Mining’s legacy

There’s poison in them thar streams!

The Gold Rush took place more than 150 years ago, but Californians are still dealing with its impacts today, as a new bill in the state Legislature indicates.

The bill, by Assemblywoman Lois Wolk (D-Davis), is an attempt to solve the problem of mercury. It was widely used in gold mining, and today it remains in the beds of the streams and rivers, a poison that threatens the lives of humans as well as fish.

“Mercury in rivers is a very real and sometimes serious threat,” said Jim Alexander, an employee with Wayne Perry Inc., an environmental consulting firm out of Sacramento. “California is a state heavily populated with mercury contamination.”

Alexander says the abundance of mercury in California water systems stems from when miners would use mercury while sifting for gold. The quicksilver allowed the gold to sink and the sand and gravel to pass over the mercury.

“It was a common practice to use mercury. And now it’s a problem,” Alexander noted.

Indeed it is. At the bottom of the food chain, bacteria absorb the mercury, turning it into methylmercury. Small aquatic animals feed off the bacteria and then are eaten by fish. The mercury resides in these fish, making it possible for humans who consume them to be in danger.

While no cases of mercury poisoning have been reported from eating sport fish in California, the California Office of Environmental Health Hazard Assessment has issued a standing methylmercury advisement for many rivers and streams in California, including Black Butte Reservoir, west of Orland.

But the harmful effects of mining can’t be blamed on just the miners of the past. Mining is still going on, and modern methods can pose a threat to the environment, too, by stirring up silt and increasing stream turbidity.

Recognizing this, Wolk has introduced a bill seeking both to reduce mercury contamination and protect aquatic species from other mining impacts.

The legislation, AB 1032, would restrict suction dredging, a modern method of gold mining. Using power equipment and large hoses to vacumn stream floors, suction dredging is a common method used by gold miners to redeem gold that may lie on river bottoms. In the process, however, dredgers often also bring up the mercury that has settled there.

“Suction dredging stirs up mercury because most streams in Northern California are affected by historical mining operations. Suction dredging spreads the existing contamination,” said Wolk.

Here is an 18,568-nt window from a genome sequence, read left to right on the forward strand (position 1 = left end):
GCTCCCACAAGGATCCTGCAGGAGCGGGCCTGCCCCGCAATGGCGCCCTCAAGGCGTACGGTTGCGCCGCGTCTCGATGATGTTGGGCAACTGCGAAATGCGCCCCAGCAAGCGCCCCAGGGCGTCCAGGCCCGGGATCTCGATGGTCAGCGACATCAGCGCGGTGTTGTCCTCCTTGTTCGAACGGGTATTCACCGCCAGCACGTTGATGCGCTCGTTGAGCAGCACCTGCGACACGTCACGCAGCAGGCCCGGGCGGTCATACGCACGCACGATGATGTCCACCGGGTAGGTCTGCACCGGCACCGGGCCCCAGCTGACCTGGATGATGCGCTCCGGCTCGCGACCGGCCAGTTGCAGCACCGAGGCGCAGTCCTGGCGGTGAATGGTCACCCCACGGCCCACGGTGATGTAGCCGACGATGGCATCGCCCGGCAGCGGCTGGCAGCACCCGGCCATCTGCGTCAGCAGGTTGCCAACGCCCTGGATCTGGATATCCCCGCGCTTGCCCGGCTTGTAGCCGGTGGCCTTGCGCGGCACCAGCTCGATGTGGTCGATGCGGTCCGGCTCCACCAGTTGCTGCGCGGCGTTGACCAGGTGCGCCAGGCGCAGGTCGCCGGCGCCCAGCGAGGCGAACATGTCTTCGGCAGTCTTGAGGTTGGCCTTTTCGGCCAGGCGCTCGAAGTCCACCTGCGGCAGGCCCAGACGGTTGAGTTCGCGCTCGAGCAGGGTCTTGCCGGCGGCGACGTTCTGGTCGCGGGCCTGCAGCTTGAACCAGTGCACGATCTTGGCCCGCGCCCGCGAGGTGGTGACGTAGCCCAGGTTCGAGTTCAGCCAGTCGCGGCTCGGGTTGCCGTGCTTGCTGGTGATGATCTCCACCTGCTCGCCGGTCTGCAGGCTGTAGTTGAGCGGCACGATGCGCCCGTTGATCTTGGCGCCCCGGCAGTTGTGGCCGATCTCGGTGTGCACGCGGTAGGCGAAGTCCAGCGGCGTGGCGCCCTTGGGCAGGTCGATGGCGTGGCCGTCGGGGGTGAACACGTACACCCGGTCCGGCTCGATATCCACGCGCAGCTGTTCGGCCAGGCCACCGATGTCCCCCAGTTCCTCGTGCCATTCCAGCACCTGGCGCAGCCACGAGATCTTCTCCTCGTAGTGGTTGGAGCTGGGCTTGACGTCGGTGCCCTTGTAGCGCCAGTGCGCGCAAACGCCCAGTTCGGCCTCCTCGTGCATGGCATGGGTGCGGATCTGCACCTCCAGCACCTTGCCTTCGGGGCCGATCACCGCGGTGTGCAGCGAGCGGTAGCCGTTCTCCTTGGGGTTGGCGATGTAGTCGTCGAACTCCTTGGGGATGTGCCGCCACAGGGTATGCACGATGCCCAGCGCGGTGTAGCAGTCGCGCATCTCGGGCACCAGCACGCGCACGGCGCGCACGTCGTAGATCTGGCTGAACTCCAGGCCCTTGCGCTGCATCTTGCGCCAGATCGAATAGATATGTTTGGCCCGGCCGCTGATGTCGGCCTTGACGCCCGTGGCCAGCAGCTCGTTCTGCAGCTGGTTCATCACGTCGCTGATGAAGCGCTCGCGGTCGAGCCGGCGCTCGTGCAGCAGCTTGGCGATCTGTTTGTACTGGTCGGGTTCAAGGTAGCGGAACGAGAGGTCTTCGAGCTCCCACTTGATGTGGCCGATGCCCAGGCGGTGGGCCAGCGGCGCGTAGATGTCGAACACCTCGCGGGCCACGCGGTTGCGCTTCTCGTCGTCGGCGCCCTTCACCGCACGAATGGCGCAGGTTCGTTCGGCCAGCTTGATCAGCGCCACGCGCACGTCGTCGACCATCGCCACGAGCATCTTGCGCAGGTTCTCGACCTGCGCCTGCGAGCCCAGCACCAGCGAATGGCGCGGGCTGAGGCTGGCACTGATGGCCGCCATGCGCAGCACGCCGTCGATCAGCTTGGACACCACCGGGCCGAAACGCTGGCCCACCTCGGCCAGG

AB 1032 would require instream dredging operations to obtain a site-specific permit from the Department of Fish & Game in order to dredge. Currently, dredgers receive a permit that allows them to dredge anywhere, with no limitations on where they can or cannot dredge. Oversight by the department will provide more protections to streams and rivers that may be more vulnerable to dredging, said Wolk, allowing for the possible closure of some waters to dredging altogether.

Already passed in the Assembly and awaiting approval from the Senate, the bill is a “balanced” approach to the situation, said Wolk. It still allows recreational gold mining and panning, but limits its use in sensitive waters. These include rivers, streams and lakes already designated wild and heritage trout waters by the state—some 1,100 miles of waterways and 20 lakes.

Wolk said she has worked with a range of individuals and organizations on the bill. She’s conferred with experts from the public-health sector as well as from the science and environmental realms. Many of her allies have signed on because the bill offers protection to native stream wildlife, she said.

Caltrout, a membership group that advocates for protecting and restoring wild trout in California’s rivers and streams, is one of those organizations. Jeff Shellito, government affairs manager for the organziation, said AB 1032 would protect native trout and take the necessary steps to remedy a fragile situation.

In a support letter sent to the Senate Natural Resources & Water Committee, Shellito notes that the Karuk Tribe, native to the Klamath River region, sued the Department of Fish & Game two years ago over inadequate regulations of instream mining. The use of suction dredging caused damage to the habitats of salmon and steelhead, according to declarations filed in the lawsuit, and the tribe felt the department needed to monitor the actions of miners more carefully.

The department acknowledged fault and settled with the tribe, but because of budget constraints little has been done since to resolve the “flawed” regulations. Shellito said that this bill would provide protections where they’re needed without “undertaking a lengthy and costly rulemaking process.”

“The courts have already challenged the current regulations we have in place to protect our rivers and streams,” said Wolk. “This legislation is rising to that challenge and solving the problem ourselves.”